Commercialization ecosystem

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What is your Market Validation Plan?

This post is by Associate Peter Hanschke, an Ottawa-based product management specialist. Peter’s post is part of our continuing series about the ecosystem necessary to bring technology to market. We welcome your comments.

By Peter Hanschke

Here’s the situation: Your development team is busy creating a Minimum Viable Product (MVP). You have people off in all directions trying to secure some funding. But do you have a Market Validation Plan? Furthermore, are you executing this plan along with all the other activities? In other words, is this an activity that you are currently performing?

As the name suggests, a Market Validation Plan (another MVP for those who like TLAs) is about reaching out to your target market to determine whether:

  • The market likes your product or product concept
  • The market is willing to buy your product when you have it ready

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Words of wisdom: Some things change with time, others don’t

This is the ninth article in a continuing series that examines the state of the ecosystem necessary to successfully bring technology to market. Based on dozens of interviews with entrepreneurs, venture capitalists, angel investors, business leaders, academics, tech-transfer experts and policy makers, this series looks at what is working and what can be improved in the go-to-market ecosystem in the United States, Canada and Britain. We invite your feedback.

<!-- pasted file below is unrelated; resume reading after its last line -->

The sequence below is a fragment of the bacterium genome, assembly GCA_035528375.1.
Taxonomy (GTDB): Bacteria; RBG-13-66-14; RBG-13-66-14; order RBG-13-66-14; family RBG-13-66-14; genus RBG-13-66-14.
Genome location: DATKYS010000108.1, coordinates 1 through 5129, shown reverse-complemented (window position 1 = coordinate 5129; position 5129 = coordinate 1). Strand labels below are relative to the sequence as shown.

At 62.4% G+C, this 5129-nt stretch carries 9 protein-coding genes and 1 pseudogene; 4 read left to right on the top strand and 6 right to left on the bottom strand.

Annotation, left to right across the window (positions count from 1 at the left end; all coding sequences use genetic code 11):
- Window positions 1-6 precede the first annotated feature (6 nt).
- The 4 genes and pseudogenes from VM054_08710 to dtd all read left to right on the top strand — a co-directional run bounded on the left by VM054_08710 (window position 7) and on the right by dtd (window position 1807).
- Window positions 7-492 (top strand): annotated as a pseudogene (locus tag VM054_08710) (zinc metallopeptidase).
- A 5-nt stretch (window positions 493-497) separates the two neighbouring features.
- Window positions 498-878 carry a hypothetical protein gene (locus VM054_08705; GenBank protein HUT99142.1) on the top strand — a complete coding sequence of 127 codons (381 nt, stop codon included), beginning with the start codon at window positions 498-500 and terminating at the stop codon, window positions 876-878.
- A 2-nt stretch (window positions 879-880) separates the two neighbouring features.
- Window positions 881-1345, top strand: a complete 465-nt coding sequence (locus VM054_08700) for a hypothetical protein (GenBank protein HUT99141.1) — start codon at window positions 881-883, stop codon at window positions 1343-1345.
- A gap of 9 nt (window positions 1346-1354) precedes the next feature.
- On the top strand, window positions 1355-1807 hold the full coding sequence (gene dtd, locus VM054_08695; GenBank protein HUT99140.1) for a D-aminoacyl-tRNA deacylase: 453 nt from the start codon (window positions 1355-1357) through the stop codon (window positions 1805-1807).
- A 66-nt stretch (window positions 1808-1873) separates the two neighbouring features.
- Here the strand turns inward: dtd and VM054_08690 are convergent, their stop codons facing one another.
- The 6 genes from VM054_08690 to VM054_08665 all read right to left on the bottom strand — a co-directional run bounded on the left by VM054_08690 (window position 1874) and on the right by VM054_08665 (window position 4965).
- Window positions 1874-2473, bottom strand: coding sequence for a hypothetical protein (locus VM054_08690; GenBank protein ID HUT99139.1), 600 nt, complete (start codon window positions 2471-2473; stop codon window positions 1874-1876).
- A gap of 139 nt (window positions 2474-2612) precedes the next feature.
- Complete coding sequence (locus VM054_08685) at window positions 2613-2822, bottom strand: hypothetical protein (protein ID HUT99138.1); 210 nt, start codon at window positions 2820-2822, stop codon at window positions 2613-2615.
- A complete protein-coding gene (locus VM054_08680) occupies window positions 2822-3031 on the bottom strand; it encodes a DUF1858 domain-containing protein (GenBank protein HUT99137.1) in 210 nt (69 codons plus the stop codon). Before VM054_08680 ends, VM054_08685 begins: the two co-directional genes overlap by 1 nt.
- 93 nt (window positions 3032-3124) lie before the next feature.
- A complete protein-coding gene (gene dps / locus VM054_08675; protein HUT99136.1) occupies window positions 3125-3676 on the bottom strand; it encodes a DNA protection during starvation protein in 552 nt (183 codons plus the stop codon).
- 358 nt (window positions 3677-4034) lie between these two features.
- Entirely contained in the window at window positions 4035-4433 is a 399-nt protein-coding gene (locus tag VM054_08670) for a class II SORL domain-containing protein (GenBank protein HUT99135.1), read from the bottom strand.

By Francis Moran and Leo Valiquette

There is a German proverb that states, “An old error is always more popular than a new truth.”

This is often evident in the business of getting technology to market, particularly among nascent entrepreneurs and startup management teams who are coming into the process of commercialization well-versed in the engineering of a product but not so much in the fundamentals of business planning, customer engagement and market development.

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Who is the custodian and guardian of Intellectual Property in your firm?

As part of our ongoing series examining the ecosystem necessary to bring technology to market, we asked David French, a senior Canadian patent attorney with 35 years of experience, to discuss the importance to a company of protecting its IP and how creating the position of “IP Coordinator” can facilitate the process. This is the second of David’s commentaries and we welcome your comments.

By David French

In my previous post, I addressed the importance of a company’s intellectual property and how it can contribute to the bottom line, negatively or positively. In this post, I address the issue of how intellectual property is being managed within your organization.